Anyone who has flown in a plane will be familiar with the safety instructions to put your own oxygen mask on before helping others. It makes sense, we understand it and in the unlikely event that we should need to, I’m sure that most of us would follow through as instructed.

How many of us look at our own self care in the same way though? How many of us continue to give and deplete ourselves in our endless struggle for approval and the inability to say no until we have nothing left for ourselves, much less anyone else. Self care has been high on my list of priorities of late, as while I teach it and preach it for a living, to this date I’ve not taken my own advice. I’ve written about it before, promised myself that changes are ahead, but sadly I have not been walking my talk. I have seen the effects of this on others many times in the past and in the last couple of years when things became busy and I forgot how to say no, I saw the effects on myself in body, mind and spirit.

This year I made a solemn promise to myself that things would be different. I chose the word “nourish” as my word for 2016 as that is what I really want to focus on. I plan to be nourished, feel nourished, live nourished and be so ridiculously full of juicy goodness that I am literally overflowing. I’ve done pretty well to date, and I’ve made some rather massive lifestyle changes that support my desire for nourishment and I’m loving reaping the benefits.

When it comes to our own self care, how many of us actually know what our needs are and how to meet them? When I deliver Mental Health First Aid courses, which I do a lot, I give homework to my participants on day one. Their homework is to do something intentional in terms of self care. The next day when I ask for feedback on how it went, on average about fifty percent of the group tell me that they engaged in some form of self care. I get a huge thrill when people do things that they normally wouldn’t for themselves, and people tell stories of taking a bath, not cooking for the night, going for a walk, calling a friend, curling up with a book, having an early night and much more. I also feel that I wish I could help the others that don’t take the time to do something for themselves, even if it is for just one night.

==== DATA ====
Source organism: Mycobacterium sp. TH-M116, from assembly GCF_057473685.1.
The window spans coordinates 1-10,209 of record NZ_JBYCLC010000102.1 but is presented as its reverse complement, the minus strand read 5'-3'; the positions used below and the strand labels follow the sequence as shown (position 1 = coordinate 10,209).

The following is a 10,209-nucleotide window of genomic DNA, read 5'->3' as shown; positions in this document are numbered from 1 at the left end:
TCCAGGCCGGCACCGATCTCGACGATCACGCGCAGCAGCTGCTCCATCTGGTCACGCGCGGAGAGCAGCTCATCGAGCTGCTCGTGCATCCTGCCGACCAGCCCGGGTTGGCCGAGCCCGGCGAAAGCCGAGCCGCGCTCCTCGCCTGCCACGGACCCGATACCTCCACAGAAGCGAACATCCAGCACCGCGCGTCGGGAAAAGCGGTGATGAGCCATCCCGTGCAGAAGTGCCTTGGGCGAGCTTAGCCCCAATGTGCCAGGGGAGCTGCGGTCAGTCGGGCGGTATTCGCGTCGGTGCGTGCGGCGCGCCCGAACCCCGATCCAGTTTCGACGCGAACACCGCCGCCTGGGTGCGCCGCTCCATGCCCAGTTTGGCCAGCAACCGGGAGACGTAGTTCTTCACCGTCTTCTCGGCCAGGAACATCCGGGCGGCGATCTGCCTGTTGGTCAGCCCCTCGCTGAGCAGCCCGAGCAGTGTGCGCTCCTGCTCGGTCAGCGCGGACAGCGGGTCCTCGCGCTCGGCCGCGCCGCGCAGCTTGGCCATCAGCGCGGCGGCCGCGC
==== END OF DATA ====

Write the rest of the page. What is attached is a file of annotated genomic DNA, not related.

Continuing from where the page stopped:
I think part of the problem is that many of us don’t know how to take care of ourselves and self care is a much used word, but not commonly implemented strategy.

We can only take care of our own needs and other people can make suggestions, but really we all only know what floats our own boat. For me, it’s time out with friends and family, regular travel, reading, writing and tactile modalities such as massage and reflexology. I am in Bali right now, which I manage to do at least three times a year and my self care when I am here is pretty impressive. The main thing is to remember to keep it as a focus when I get home.

I found these self care wheels when I was preparing a session recently and I think they are a good tool to begin to consider what you need to do in order to facilitate your own self care. Sometimes some suggestions from others can help to get our own juices flowing. I have attached a blank one so that you can complete your own as well.





I like the analogy of a wheel, as it is a great symbol for the fact that all areas of our life need to be in balance. A wheel only works if it is perfectly round, and so it is with our life.

I also like this little info graphic of 50 ways to take a break. Taking a break is after all what we need for self care.



So while you are reading this, can you take a minute to grab a notebook and pen or whatever it is you write with and jot down a few things you can do in order to take care of YOUR needs.

As the saying goes, you can’t pour from an empty cup, so please fill yours first before filling others.

Rae-Anne x :)